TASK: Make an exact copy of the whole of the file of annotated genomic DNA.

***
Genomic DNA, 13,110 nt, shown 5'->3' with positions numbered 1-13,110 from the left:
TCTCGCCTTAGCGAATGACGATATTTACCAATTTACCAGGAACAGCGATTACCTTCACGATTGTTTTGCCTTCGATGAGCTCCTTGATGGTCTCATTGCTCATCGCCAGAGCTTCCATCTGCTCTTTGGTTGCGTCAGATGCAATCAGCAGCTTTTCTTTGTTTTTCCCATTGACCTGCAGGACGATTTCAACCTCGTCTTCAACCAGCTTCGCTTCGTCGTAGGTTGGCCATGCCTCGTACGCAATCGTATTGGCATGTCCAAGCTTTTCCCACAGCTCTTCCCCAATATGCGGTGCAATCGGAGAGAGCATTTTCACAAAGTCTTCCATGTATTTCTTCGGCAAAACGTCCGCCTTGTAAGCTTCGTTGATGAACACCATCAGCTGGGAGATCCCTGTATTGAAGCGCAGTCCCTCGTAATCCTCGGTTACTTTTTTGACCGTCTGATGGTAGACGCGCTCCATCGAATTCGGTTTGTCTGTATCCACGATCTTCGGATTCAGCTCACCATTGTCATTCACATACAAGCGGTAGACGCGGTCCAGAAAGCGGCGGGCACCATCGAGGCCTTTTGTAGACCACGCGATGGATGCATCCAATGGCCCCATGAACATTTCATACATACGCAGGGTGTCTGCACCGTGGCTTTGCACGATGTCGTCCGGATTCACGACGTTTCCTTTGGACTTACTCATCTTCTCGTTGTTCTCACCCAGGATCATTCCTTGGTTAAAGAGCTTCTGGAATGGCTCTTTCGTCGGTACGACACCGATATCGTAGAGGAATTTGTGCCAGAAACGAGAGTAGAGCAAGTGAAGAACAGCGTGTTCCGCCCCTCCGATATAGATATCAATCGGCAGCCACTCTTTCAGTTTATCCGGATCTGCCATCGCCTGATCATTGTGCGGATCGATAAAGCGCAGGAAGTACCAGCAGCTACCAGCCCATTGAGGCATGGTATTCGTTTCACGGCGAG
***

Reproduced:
Genomic DNA, 13,110 nt, shown 5'->3' with positions numbered 1-13,110 from the left:
TCTCGCCTTAGCGAATGACGATATTTACCAATTTACCAGGAACAGCGATTACCTTCACGATTGTTTTGCCTTCGATGAGCTCCTTGATGGTCTCATTGCTCATCGCCAGAGCTTCCATCTGCTCTTTGGTTGCGTCAGATGCAATCAGCAGCTTTTCTTTGTTTTTCCCATTGACCTGCAGGACGATTTCAACCTCGTCTTCAACCAGCTTCGCTTCGTCGTAGGTTGGCCATGCCTCGTACGCAATCGTATTGGCATGTCCAAGCTTTTCCCACAGCTCTTCCCCAATATGCGGTGCAATCGGAGAGAGCATTTTCACAAAGTCTTCCATGTATTTCTTCGGCAAAACGTCCGCCTTGTAAGCTTCGTTGATGAACACCATCAGCTGGGAGATCCCTGTATTGAAGCGCAGTCCCTCGTAATCCTCGGTTACTTTTTTGACCGTCTGATGGTAGACGCGCTCCATCGAATTCGGTTTGTCTGTATCCACGATCTTCGGATTCAGCTCACCATTGTCATTCACATACAAGCGGTAGACGCGGTCCAGAAAGCGGCGGGCACCATCGAGGCCTTTTGTAGACCACGCGATGGATGCATCCAATGGCCCCATGAACATTTCATACATACGCAGGGTGTCTGCACCGTGGCTTTGCACGATGTCGTCCGGATTCACGACGTTTCCTTTGGACTTACTCATCTTCTCGTTGTTCTCACCCAGGATCATTCCTTGGTTAAAGAGCTTCTGGAATGGCTCTTTCGTCGGTACGACACCGATATCGTAGAGGAATTTGTGCCAGAAACGAGAGTAGAGCAAGTGAAGAACAGCGTGTTCCGCCCCTCCGATATAGATATCAATCGGCAGCCACTCTTTCAGTTTATCCGGATCTGCCATCGCCTGATCATTGTGCGGATCGATAAAGCGCAGGAAGTACCAGCAGCTACCAGCCCATTGAGGCATGGTATTCGTTTCACGGCGAG